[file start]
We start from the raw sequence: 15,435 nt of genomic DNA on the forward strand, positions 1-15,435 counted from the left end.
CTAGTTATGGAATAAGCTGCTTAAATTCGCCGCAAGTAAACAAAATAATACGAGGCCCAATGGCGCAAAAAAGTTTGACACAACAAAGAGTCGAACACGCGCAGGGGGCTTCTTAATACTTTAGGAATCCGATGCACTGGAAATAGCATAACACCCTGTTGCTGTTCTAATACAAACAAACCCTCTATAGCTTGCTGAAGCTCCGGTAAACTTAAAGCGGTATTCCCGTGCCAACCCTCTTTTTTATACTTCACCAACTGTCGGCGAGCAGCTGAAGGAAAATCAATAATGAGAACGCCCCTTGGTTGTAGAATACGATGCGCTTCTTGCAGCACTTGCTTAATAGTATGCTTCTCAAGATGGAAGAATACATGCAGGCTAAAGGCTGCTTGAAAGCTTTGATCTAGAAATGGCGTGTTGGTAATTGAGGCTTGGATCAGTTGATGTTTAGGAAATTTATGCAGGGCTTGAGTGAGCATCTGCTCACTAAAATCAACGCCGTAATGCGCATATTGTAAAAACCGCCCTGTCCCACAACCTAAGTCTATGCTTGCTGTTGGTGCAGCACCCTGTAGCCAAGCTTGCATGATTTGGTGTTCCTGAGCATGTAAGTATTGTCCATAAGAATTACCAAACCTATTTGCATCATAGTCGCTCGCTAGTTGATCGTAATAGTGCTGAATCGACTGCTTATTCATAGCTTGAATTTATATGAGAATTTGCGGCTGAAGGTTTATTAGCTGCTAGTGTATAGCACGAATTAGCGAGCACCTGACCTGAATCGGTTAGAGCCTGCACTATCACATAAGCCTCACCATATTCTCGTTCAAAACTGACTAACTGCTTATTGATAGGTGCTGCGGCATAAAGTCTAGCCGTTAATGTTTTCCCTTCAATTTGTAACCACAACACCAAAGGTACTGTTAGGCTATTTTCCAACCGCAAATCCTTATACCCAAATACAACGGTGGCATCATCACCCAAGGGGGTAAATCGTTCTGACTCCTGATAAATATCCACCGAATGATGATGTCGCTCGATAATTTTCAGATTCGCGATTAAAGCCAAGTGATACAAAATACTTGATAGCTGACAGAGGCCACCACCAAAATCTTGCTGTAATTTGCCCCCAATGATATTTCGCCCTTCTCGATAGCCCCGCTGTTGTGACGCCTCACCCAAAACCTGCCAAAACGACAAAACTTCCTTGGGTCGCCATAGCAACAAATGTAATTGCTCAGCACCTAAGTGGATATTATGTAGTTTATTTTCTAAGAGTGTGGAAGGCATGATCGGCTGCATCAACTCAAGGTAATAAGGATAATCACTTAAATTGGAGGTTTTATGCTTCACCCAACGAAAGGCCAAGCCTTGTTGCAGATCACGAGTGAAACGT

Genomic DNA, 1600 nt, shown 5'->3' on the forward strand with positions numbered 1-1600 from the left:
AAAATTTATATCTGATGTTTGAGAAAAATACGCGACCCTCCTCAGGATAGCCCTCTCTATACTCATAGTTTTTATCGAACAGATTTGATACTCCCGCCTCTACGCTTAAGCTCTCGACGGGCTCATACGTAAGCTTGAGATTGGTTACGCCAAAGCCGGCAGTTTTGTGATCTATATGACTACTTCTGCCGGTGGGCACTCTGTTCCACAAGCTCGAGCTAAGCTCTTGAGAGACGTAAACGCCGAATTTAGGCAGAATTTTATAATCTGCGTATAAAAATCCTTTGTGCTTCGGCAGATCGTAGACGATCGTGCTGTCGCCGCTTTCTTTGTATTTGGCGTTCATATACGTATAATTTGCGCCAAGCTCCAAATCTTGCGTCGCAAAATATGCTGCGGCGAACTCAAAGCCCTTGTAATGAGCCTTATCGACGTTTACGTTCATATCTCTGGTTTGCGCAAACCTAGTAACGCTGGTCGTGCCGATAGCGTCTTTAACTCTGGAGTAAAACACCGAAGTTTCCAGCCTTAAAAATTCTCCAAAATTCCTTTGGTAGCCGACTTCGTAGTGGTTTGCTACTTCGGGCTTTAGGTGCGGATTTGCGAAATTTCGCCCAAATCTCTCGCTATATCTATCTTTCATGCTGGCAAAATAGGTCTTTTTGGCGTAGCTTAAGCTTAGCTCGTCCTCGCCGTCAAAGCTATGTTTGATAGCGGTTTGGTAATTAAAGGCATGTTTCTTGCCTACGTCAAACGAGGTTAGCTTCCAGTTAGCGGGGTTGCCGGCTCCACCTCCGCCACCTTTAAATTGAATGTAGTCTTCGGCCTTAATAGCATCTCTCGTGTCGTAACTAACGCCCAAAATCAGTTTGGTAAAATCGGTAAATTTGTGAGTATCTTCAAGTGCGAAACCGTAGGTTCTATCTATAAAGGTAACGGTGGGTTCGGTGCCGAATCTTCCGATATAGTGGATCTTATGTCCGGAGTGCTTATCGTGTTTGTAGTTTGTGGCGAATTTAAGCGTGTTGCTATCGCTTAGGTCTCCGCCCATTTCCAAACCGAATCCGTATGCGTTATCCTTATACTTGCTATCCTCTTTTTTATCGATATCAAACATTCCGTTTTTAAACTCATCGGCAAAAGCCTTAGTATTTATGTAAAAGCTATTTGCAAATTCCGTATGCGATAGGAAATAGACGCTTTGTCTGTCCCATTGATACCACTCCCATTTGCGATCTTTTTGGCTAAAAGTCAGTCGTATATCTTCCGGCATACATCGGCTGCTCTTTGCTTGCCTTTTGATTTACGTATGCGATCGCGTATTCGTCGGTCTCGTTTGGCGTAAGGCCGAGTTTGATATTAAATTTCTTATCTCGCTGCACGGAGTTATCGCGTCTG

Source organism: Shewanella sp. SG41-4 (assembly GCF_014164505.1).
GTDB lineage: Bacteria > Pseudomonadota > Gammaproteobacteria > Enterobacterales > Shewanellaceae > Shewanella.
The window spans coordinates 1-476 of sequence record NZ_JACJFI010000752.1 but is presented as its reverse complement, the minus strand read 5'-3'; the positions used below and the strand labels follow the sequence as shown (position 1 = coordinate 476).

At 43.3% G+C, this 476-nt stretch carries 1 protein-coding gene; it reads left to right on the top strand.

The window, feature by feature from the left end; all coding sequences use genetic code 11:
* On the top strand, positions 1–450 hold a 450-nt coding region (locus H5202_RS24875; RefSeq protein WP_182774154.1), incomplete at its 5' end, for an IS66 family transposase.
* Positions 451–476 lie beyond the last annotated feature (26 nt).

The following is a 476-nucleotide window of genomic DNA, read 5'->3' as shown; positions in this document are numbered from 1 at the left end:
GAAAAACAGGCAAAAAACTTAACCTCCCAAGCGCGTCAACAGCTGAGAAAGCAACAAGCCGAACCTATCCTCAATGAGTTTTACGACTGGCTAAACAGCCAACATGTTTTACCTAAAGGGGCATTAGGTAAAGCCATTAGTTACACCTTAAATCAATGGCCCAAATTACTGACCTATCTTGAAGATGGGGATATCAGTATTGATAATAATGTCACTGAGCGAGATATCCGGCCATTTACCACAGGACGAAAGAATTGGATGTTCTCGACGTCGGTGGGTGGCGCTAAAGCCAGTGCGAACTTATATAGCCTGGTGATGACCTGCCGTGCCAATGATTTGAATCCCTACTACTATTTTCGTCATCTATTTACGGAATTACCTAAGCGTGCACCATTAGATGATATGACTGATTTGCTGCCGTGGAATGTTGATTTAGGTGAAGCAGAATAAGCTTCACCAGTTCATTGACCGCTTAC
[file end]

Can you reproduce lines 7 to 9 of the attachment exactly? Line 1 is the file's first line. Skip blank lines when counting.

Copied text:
The window spans coordinates 1-476 of sequence record NZ_JACJFI010000752.1 but is presented as its reverse complement, the minus strand read 5'-3'; the positions used below and the strand labels follow the sequence as shown (position 1 = coordinate 476).

At 43.3% G+C, this 476-nt stretch carries 1 protein-coding gene; it reads left to right on the top strand.

The window, feature by feature from the left end; all coding sequences use genetic code 11: